After World War II, Foujita had a low reputation in Japan,[37] partly due to using his art to serve as propaganda for the Imperial Japanese military and his refusal to confront accusations about his role as a war artist.[53] The American poet Harry Roskolenko tried to support Foujita by putting on an exhibit of his paintings at the Kennedy and Company Galleries in New York, but none of the paintings were sold. Foujita and Roskolenko blamed Yasuo Kuniyoshi (国吉 康雄, Kuniyoshi Yasuo), who thought Foujita a fascist, imperialist, and expansionist.[54] Foujita was still able to get a visa to the United States with the help of Henry Sugimoto (杉本結弦, Sugimoto Yuzuru) and took up a teaching position at the Brooklyn Museum Art School in March 1949.[55] Foujita put on another show, but was once more labelled a fascist by artists, including Ben Shahn, who organized a demonstration against him. In January 1950, Foujita and Kimiyo went to France.[56]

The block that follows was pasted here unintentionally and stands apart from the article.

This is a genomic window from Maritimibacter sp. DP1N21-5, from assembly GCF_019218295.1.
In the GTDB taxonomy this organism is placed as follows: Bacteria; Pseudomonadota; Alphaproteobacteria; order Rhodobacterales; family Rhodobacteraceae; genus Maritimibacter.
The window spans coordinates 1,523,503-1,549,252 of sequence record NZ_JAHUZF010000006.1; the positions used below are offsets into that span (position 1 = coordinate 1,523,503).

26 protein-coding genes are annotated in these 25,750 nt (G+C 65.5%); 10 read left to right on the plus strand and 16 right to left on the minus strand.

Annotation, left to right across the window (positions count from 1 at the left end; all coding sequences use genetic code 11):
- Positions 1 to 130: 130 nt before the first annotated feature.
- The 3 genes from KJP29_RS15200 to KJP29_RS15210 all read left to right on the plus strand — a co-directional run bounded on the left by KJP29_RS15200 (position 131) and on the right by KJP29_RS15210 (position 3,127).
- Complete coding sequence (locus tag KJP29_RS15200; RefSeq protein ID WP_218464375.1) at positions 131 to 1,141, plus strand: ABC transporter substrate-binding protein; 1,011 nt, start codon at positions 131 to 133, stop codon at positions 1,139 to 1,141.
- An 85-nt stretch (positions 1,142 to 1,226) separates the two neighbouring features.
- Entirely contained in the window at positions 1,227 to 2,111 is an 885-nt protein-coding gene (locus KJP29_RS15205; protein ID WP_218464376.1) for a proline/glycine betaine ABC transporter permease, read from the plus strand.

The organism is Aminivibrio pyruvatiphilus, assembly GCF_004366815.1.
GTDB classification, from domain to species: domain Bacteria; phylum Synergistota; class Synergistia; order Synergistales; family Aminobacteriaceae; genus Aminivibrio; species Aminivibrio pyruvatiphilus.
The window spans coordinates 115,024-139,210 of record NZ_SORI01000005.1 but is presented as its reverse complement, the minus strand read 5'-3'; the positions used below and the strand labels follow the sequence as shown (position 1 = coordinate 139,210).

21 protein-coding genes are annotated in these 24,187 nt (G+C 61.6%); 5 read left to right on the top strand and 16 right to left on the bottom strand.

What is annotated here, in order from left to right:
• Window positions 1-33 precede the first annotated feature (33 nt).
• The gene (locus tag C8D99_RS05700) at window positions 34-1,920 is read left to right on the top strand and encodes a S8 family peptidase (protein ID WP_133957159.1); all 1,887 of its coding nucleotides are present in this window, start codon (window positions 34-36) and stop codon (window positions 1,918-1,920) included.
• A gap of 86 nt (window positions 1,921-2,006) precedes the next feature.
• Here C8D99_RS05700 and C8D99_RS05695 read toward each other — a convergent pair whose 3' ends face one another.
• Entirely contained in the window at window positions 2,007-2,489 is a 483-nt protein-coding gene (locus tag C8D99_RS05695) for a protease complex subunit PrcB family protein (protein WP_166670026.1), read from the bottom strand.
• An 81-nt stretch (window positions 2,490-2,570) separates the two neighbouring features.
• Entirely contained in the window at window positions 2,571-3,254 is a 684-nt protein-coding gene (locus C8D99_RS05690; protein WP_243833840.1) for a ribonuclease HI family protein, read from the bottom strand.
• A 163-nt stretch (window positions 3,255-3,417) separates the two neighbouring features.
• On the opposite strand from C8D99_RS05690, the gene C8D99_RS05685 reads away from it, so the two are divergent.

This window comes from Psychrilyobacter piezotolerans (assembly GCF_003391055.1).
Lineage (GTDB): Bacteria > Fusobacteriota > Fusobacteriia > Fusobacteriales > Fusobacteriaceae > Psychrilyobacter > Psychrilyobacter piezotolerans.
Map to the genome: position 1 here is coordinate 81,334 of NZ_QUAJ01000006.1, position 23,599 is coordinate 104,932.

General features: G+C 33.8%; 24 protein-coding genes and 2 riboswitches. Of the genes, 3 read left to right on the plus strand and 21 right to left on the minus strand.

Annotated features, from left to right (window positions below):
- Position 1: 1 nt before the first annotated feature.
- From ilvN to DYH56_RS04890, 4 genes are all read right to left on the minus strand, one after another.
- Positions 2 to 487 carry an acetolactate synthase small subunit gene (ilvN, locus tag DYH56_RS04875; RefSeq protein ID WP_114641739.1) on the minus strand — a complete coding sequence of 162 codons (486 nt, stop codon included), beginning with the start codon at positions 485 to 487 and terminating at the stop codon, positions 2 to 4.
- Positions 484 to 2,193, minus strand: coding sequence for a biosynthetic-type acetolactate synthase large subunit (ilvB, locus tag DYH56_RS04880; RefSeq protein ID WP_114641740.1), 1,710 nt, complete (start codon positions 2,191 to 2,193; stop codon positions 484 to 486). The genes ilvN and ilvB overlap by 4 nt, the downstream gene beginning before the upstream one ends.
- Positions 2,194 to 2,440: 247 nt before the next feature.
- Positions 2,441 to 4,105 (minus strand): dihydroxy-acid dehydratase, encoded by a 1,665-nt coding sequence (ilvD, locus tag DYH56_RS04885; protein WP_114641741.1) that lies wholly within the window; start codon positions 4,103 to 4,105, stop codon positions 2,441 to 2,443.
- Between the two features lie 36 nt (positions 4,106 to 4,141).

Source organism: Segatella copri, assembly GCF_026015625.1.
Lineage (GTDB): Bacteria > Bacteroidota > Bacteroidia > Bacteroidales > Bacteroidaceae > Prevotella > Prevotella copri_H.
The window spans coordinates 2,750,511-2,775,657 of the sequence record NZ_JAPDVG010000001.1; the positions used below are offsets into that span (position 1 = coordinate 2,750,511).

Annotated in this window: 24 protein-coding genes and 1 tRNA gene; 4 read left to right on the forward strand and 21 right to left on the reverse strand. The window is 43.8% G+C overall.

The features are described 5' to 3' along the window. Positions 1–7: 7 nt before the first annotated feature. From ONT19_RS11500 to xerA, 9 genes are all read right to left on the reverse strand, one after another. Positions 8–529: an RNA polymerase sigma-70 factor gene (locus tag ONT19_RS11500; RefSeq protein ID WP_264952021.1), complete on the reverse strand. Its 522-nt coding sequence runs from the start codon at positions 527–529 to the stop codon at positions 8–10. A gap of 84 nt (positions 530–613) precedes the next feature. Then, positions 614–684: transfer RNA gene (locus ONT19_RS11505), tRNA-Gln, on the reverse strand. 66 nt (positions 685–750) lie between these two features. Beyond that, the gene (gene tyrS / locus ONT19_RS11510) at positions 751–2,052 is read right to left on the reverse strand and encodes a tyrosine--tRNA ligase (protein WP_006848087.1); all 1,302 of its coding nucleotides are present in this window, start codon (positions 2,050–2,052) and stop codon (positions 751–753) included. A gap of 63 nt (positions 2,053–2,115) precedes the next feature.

Foujita moved to Montparnasse, where he began painting street scenes that he called "Paris Landscapes".[57] He briefly became involved with costume design, creating the "Japanese" outfits for the May 1951 performance of Madame Butterfly at La Scala,[58] and did illustrations for a book by René Héron de Villefosse [fr][57] In 1954, Foujita married Kimiyo, and in 1955 he became a French citizen.[59] Foujita and Kimiyo converted to Catholicism and were baptised in Reims Cathedral on 14 October 1959, with René Lalou, the head of the Mumm Champagne House, and Françoise Taittinger as his godfather and godmother. Foujita took the Christian name of Léonard.[60] With the help of Lalou's funding, Foujita built a chapel to Our Lady of Peace (also known as the Foujita Chapel, which was completed in 1966.[61] The eighty-year-old Foujita painted the walls with religious frescoes.[62]